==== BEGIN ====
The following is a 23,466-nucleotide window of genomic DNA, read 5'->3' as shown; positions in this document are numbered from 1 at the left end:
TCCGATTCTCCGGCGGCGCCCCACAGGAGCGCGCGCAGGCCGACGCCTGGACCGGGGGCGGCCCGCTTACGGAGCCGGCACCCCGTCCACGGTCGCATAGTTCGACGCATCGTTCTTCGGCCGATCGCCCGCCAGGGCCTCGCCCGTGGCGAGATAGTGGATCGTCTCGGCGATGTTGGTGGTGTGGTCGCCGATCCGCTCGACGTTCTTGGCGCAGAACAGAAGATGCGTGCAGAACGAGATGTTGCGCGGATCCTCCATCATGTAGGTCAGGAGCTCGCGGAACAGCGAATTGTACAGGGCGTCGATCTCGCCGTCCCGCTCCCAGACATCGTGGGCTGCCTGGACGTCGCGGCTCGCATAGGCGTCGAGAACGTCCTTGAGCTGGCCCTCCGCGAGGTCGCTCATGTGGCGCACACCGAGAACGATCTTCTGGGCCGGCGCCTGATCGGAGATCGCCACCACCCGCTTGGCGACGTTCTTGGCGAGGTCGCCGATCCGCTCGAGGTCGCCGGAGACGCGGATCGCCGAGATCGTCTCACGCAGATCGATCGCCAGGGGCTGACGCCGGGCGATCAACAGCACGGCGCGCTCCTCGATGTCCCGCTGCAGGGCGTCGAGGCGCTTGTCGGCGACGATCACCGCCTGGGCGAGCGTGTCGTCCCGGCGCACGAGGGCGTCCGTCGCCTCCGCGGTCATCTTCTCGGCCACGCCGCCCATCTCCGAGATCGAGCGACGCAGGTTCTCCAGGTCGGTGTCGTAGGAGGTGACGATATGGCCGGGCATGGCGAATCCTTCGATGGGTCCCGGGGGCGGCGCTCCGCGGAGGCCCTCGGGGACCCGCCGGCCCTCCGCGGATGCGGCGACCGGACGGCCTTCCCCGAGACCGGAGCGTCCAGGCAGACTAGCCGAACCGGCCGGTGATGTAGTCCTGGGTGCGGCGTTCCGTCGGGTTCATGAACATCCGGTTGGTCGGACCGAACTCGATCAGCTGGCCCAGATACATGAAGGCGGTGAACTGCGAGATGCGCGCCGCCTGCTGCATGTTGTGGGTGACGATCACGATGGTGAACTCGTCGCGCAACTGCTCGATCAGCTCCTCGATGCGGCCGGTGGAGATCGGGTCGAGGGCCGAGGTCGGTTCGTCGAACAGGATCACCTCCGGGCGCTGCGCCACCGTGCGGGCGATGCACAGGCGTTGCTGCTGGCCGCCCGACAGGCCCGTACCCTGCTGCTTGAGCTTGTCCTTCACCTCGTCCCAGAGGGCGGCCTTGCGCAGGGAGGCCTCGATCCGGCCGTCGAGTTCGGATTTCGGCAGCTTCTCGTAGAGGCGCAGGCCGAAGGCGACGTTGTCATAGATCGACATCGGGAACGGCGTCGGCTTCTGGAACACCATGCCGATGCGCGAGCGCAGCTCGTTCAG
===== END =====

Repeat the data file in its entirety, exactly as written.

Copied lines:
The following is a 23,466-nucleotide window of genomic DNA, read 5'->3' as shown; positions in this document are numbered from 1 at the left end:
TCCGATTCTCCGGCGGCGCCCCACAGGAGCGCGCGCAGGCCGACGCCTGGACCGGGGGCGGCCCGCTTACGGAGCCGGCACCCCGTCCACGGTCGCATAGTTCGACGCATCGTTCTTCGGCCGATCGCCCGCCAGGGCCTCGCCCGTGGCGAGATAGTGGATCGTCTCGGCGATGTTGGTGGTGTGGTCGCCGATCCGCTCGACGTTCTTGGCGCAGAACAGAAGATGCGTGCAGAACGAGATGTTGCGCGGATCCTCCATCATGTAGGTCAGGAGCTCGCGGAACAGCGAATTGTACAGGGCGTCGATCTCGCCGTCCCGCTCCCAGACATCGTGGGCTGCCTGGACGTCGCGGCTCGCATAGGCGTCGAGAACGTCCTTGAGCTGGCCCTCCGCGAGGTCGCTCATGTGGCGCACACCGAGAACGATCTTCTGGGCCGGCGCCTGATCGGAGATCGCCACCACCCGCTTGGCGACGTTCTTGGCGAGGTCGCCGATCCGCTCGAGGTCGCCGGAGACGCGGATCGCCGAGATCGTCTCACGCAGATCGATCGCCAGGGGCTGACGCCGGGCGATCAACAGCACGGCGCGCTCCTCGATGTCCCGCTGCAGGGCGTCGAGGCGCTTGTCGGCGACGATCACCGCCTGGGCGAGCGTGTCGTCCCGGCGCACGAGGGCGTCCGTCGCCTCCGCGGTCATCTTCTCGGCCACGCCGCCCATCTCCGAGATCGAGCGACGCAGGTTCTCCAGGTCGGTGTCGTAGGAGGTGACGATATGGCCGGGCATGGCGAATCCTTCGATGGGTCCCGGGGGCGGCGCTCCGCGGAGGCCCTCGGGGACCCGCCGGCCCTCCGCGGATGCGGCGACCGGACGGCCTTCCCCGAGACCGGAGCGTCCAGGCAGACTAGCCGAACCGGCCGGTGATGTAGTCCTGGGTGCGGCGTTCCGTCGGGTTCATGAACATCCGGTTGGTCGGACCGAACTCGATCAGCTGGCCCAGATACATGAAGGCGGTGAACTGCGAGATGCGCGCCGCCTGCTGCATGTTGTGGGTGACGATCACGATGGTGAACTCGTCGCGCAACTGCTCGATCAGCTCCTCGATGCGGCCGGTGGAGATCGGGTCGAGGGCCGAGGTCGGTTCGTCGAACAGGATCACCTCCGGGCGCTGCGCCACCGTGCGGGCGATGCACAGGCGTTGCTGCTGGCCGCCCGACAGGCCCGTACCCTGCTGCTTGAGCTTGTCCTTCACCTCGTCCCAGAGGGCGGCCTTGCGCAGGGAGGCCTCGATCCGGCCGTCGAGTTCGGATTTCGGCAGCTTCTCGTAGAGGCGCAGGCCGAAGGCGACGTTGTCATAGATCGACATCGGGAACGGCGTCGGCTTCTGGAACACCATGCCGATGCGCGAGCGCAGCTCGTTCAG